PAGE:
“Bridgend” (2016, not rated), inspired by real-life teen suicides in rural county in Wales, stars Hannah Murray (“Game of Thrones”) as an outsider drawn into the hopelessness of the community. The impressionistic drama is a provocative fictional response to the real-life tragedy.
Rock Hudson and Jane Wyman star director Douglas Sirk’s in “Magnificent Obsession” (1954), one of the most glorious romantic melodramas of the 1950s.
Foreign affairs: “The Fencer” (2017, with subtitles), based on a true story, was Finland’s official selection for the Academy Award for best foreign language film. Also new: English-language crime miniseries “Cape Town” (Germany, 2015) set in South Africa.
The new month brings a new collection of older films into the library. Here are a few highlights: The micro-budget indie horror film “The Blair Witch Project” (1999, R) changed the face of American horror movies; Ridley Scott’s neo-noir “Black Rain” (1989, R) with Michael Douglas.
Cult movies: Zach Snyder’s “Watchmen” (2009, R) is perhaps the most faithful adaptation of the landmark graphic novel made to date. Also new: the sci-fi mindgame “Journey to the Far Side of the Sun” (1969, G); unclassifiable murder mystery/social satire “Death Laid an Egg” (Italy, 1968, not rated, with subtitles) with Gina Lollobrigida and Jean-Louis Trintignant.
Film noir: Edward G. Robinson falls for “The Woman in the Window” (1944) in Fritz Lang’s nightmare noir with Joan Bennett and Dan Duryea. Also new: Billy Wilder’s World War II espionage thriller “Five Graves to Cairo” (1943) with Franchot Tone; “Shockproof” (1949) with Cornel Wilde as a parole officer who falls for an ex-con; and the heist thriller “Plunder Road” (1957) co-starring Elisha Cook Jr.
Prime Video and Hulu
Two singles (Jennifer Westfeldt and Adam Scott) decide to have a baby so they can join their “Friends with Kids” (2012, R) in the comedy co-starring Jon Hamm, Kristen Wiig, and Maya Rudolph (Prime Video and Hulu).
Also new this month: Kathryn Bigelow’s Oscar-winning “The Hurt Locker” (2008, R) (Prime Video and Hulu); “G.I. Joe: The Rise of Cobra” (2009, PG-13), the action blockbuster based on a line of toy action figures (Prime Video and Hulu); Roman Polanski’s “The Ninth Gate” (2000, R) with Johnny Depp (Prime Video and Hulu); Francis Ford Coppola’s “The Rainmaker” (1997, PG-13) with Matt Damon (Prime Video and Hulu); Bryan Singer’s “The Usual Suspects” (1995, R), which asks the question – who is Keyser Soze? (Prime Video and Hulu); “Get Shorty” (1995, R), a crime story with style and humor starring John Travolta and Gene Hackman (Prime Video and Hulu); “The Elephant Man” (1980, PG), directed by David Lynch and starring John Hurt and Anthony Hopkins (Prime Video and Hulu); and “American Gigolo” (1980, R) with Richard Gere (Prime Video and Hulu).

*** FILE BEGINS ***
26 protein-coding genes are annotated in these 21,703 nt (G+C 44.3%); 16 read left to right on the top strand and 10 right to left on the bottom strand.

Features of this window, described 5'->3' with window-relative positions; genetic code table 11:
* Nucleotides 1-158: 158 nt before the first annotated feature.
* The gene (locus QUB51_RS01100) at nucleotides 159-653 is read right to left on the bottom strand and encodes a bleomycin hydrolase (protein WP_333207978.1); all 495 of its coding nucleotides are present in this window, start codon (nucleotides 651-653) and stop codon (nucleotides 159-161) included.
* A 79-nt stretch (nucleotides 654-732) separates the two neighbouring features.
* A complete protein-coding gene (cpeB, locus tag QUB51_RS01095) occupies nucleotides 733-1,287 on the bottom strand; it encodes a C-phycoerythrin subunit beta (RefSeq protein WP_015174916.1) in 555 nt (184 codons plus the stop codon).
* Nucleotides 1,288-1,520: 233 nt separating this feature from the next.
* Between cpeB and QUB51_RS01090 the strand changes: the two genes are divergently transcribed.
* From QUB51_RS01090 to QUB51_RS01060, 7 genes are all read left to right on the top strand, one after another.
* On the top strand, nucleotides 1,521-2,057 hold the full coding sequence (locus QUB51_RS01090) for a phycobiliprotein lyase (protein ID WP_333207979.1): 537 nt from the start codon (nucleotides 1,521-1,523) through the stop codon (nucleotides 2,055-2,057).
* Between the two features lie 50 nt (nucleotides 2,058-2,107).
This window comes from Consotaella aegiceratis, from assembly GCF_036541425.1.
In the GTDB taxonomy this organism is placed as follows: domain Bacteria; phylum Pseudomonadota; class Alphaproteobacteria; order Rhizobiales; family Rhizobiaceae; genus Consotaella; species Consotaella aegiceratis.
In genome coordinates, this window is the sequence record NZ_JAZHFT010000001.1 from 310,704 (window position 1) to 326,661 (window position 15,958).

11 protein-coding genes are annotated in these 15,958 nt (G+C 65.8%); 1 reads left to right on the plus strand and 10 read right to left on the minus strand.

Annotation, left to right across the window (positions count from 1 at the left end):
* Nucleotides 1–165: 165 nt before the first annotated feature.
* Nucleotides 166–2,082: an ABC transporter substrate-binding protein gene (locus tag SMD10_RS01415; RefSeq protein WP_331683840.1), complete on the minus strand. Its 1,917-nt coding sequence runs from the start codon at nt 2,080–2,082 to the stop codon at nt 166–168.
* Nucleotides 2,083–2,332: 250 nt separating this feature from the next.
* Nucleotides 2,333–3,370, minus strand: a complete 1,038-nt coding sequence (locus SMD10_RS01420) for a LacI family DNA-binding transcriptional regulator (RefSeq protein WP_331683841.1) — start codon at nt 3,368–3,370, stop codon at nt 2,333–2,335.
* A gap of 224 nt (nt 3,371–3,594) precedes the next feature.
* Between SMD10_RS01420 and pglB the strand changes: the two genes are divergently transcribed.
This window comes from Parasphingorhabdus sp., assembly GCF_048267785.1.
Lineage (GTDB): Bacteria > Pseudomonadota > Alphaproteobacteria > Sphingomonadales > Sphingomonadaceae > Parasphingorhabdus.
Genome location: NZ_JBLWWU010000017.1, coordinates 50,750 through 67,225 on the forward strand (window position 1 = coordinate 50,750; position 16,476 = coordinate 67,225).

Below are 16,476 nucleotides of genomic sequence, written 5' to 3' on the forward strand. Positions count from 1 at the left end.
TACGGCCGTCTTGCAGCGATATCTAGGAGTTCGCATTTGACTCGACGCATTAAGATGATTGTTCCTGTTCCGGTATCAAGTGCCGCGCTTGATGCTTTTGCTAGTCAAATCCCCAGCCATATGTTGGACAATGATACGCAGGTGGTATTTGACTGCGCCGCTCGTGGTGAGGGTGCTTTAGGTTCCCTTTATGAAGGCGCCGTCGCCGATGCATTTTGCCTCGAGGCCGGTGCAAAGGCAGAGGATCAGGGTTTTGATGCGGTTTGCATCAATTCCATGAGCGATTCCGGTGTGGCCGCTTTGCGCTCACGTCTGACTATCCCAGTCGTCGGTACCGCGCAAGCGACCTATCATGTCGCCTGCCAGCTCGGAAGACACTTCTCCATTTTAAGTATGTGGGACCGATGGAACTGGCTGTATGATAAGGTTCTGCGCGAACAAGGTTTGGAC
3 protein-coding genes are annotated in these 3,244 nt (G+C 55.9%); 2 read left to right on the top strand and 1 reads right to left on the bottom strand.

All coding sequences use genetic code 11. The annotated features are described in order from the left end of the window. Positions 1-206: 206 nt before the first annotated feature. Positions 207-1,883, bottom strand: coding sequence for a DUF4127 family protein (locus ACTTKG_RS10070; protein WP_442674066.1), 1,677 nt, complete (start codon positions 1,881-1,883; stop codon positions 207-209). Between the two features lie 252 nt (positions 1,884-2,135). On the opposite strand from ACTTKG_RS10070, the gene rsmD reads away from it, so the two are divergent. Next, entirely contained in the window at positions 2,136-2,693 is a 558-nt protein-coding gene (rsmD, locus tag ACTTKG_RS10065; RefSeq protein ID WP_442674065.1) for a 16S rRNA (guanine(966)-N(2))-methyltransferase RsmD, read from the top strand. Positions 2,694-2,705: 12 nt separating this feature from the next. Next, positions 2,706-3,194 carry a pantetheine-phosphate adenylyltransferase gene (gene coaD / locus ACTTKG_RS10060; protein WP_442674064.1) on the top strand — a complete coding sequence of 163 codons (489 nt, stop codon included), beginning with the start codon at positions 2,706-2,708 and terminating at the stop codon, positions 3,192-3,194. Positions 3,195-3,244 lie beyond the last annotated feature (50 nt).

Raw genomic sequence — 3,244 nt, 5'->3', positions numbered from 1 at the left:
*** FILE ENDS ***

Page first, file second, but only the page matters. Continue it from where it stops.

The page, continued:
The fourth and final season of “Casual,” the acclaimed Hulu Original comedy of a divorced mother (Michaela Watkins) and her bachelor brother (Tommy Dewey) fumbling through adulthood, is now underway. New episodes arrive each Wednesday.
Mathieu Amalric and Marion Cotillard star in “Ismael’s Ghost” (France, 2018, R, with subtitles), Arnaud Desplechin’s offbeat drama of a filmmaker navigating personal and creative crises.
“Before We Vanish” (Japan, 2018, not rated, with subtitles), from Japan’s horror master Kiyoshi Kurosawa, puts a twist on the alien invasion thriller.
True stories: “The China Hustle” (2017, R) looks at China’s entry into the American stock exchange helped overinflate the market before the stock market collapse. Also new:
“The Beatles: Made on Merseyside” (2017, not rated), about the early years of the rock legends; “The Wrecking Crew” (2015, R), about the Los Angeles studio musicians who supplied the soundtrack of the sixties and created the West Coast sound.
Plus this line-up of new arrivals to the Hulu catalog: British zombie comedy “Shaun of the Dead” (2004, R) with Simon Pegg; Arabian adventure “Hidalgo” (2004, PG-13) with Viggo Mortensen; Western comedy “Shanghai Knights” (2003, PG-13) with Jackie Chan and Owen Wilson; horror sequel “Halloween H20: 20 Years Later” (1998, R) with Jamie Lee Curtis; Quentin Tarantino’s “Jackie Brown” (1997, R) with Pam Grier and Samuel L. Jackson; big-screen comedy spoof “The Brady Bunch Movie” (1995, PG-13); the original “Point Break” (1991, R) with Patrick Swayze and Keanu Reeves; “Pretty Woman” (1990, R) with Julia Roberts and Richard Gere; and Gary Cooper in the classic Western “High Noon” (1952).